Last Thursday, Opportunity Nation, along with Urban Alliance and America’s Promise Alliance, hosted a summit comprising two panel discussions with public officials from Washington, D.C., civic leaders, and students and staff from Ballou High School in the District.
Each of the 164 students graduating from Ballou applied to a two- or four-year postsecondary school—and each was accepted.
‘Their Story Tells Us What Can Be Done’
“This is a good news story in the context of a lifelong journey,” Monique Rizer, executive director of Opportunity Nation, a bipartisan, national campaign made up of more than 350 organizations, told me recently.
Rizer stressed that Ballou’s turnaround story is just beginning—there is a lot more work to be done. She also stressed that students were the main drivers of this goal.
“They were committed to reaching this milestone together,” she said. “This effort was led by students, and supported by the administration and the community.”
With support from community leaders in Ward 8; Ballou’s principal, Yetunde Reeves; national nonprofits; and especially parents, the students were able to overcome stiff challenges:
- High rate of violent crime
- The highest rate of inequality in the nation
- High rate of teacher turnover
- High poverty
- The nation’s lowest high school graduation rate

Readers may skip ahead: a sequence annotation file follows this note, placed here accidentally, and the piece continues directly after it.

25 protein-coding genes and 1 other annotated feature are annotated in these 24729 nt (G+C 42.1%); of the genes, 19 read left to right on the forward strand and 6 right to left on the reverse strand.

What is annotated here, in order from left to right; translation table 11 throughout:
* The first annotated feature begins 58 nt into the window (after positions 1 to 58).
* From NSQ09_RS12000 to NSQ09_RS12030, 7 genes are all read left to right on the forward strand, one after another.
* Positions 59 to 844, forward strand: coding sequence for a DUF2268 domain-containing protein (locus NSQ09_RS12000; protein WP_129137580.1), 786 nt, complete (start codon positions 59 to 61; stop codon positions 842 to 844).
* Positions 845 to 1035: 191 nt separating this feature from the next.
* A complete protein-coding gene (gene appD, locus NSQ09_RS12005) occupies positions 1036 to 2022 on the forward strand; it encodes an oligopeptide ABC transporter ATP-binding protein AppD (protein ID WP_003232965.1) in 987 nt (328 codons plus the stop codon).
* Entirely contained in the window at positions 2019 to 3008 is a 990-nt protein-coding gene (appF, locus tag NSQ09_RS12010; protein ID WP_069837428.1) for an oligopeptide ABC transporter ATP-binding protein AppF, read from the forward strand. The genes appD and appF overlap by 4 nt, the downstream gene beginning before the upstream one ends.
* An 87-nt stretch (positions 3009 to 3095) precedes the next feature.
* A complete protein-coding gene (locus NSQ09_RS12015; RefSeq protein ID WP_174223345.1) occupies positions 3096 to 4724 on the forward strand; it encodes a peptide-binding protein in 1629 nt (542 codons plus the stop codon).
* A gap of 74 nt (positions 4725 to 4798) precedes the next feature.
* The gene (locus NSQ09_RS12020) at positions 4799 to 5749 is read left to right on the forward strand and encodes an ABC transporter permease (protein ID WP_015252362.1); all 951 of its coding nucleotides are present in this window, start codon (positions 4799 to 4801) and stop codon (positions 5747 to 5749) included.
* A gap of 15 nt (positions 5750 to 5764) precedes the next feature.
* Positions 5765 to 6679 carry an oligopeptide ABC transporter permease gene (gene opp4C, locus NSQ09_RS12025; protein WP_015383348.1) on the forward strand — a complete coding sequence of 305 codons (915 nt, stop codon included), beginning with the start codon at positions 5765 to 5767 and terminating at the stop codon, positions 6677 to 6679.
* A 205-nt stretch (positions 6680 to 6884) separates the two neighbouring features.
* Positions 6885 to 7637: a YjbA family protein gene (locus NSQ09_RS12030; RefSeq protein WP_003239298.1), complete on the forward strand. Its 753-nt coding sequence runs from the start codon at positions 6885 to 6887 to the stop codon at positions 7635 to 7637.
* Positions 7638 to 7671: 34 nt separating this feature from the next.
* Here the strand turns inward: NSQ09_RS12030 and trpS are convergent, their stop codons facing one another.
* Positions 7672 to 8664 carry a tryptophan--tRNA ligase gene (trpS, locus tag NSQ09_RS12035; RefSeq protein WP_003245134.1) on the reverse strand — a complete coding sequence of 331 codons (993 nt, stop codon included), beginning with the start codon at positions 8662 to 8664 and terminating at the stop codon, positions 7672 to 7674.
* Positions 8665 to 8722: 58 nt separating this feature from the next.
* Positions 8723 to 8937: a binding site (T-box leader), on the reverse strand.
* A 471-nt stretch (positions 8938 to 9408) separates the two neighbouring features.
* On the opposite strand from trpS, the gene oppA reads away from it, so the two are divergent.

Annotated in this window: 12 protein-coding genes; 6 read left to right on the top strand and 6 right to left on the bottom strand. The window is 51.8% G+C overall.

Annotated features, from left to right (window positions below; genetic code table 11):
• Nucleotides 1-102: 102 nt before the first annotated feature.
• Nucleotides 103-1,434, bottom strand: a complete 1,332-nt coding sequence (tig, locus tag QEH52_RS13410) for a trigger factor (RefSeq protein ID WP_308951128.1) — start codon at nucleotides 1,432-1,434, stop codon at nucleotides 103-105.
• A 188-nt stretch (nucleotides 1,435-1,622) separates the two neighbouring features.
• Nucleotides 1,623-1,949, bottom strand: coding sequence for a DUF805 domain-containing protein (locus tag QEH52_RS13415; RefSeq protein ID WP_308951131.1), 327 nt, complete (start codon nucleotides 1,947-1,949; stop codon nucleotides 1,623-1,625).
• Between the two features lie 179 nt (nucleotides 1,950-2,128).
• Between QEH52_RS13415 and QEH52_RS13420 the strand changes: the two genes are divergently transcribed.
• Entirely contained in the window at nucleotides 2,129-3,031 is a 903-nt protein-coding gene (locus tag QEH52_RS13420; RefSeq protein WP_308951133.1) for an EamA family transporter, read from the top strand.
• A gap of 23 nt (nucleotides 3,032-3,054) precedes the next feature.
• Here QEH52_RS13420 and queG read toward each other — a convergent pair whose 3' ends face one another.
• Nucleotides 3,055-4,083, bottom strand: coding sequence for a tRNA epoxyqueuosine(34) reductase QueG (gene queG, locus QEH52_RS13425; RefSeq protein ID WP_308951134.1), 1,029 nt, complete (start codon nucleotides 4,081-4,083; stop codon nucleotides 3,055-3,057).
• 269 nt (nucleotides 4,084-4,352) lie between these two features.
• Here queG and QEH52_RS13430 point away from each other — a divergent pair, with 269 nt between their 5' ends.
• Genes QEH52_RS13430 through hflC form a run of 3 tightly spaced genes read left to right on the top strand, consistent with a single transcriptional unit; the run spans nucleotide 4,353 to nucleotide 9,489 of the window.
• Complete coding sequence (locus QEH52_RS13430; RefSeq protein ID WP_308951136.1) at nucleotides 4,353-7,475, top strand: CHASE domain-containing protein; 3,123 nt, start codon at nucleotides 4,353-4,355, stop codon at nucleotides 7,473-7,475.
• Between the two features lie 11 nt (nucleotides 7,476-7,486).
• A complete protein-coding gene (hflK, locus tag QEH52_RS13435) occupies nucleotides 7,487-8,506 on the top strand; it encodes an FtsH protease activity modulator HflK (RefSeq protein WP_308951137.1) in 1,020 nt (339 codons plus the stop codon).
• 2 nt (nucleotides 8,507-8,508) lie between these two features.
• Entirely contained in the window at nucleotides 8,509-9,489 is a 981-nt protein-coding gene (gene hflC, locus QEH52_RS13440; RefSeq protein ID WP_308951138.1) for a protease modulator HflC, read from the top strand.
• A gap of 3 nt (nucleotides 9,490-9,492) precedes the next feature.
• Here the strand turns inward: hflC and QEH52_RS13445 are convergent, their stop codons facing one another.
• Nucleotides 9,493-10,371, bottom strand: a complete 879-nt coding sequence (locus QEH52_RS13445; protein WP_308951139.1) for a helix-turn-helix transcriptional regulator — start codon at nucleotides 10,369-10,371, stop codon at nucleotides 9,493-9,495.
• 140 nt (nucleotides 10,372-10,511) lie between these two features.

Any one of these circumstances would be difficult for most young people to overcome, furthermore all of them. Yet the Ballou graduates, plus 20 more students that expect to graduate in August, overcame them.
In spite of these challenges, Rizer says, “Their story tells us what can be done.”
At the summit, the role of engaged parents was prominent. “Five students spoke, and many of them said that their parents were the ones encouraging them to pursue their education, Rizer told me.
Other caring adults also played a role; for one student, it was his band teacher who said that academics come first. Since he wanted to stay in band, the student worked hard in his studies.
Rizer urges business leaders to get involved in their communities through programs like Urban Alliance or the NAF Alliance—which allows high school students to see what work looks like, “which is hard to do without private sector involvement,” she says.
“We need as many voices as possible. Principals, nonprofits, students, parents, and the community all working together to accomplish this goal.”
For more about Opportunity Nation, visit its website.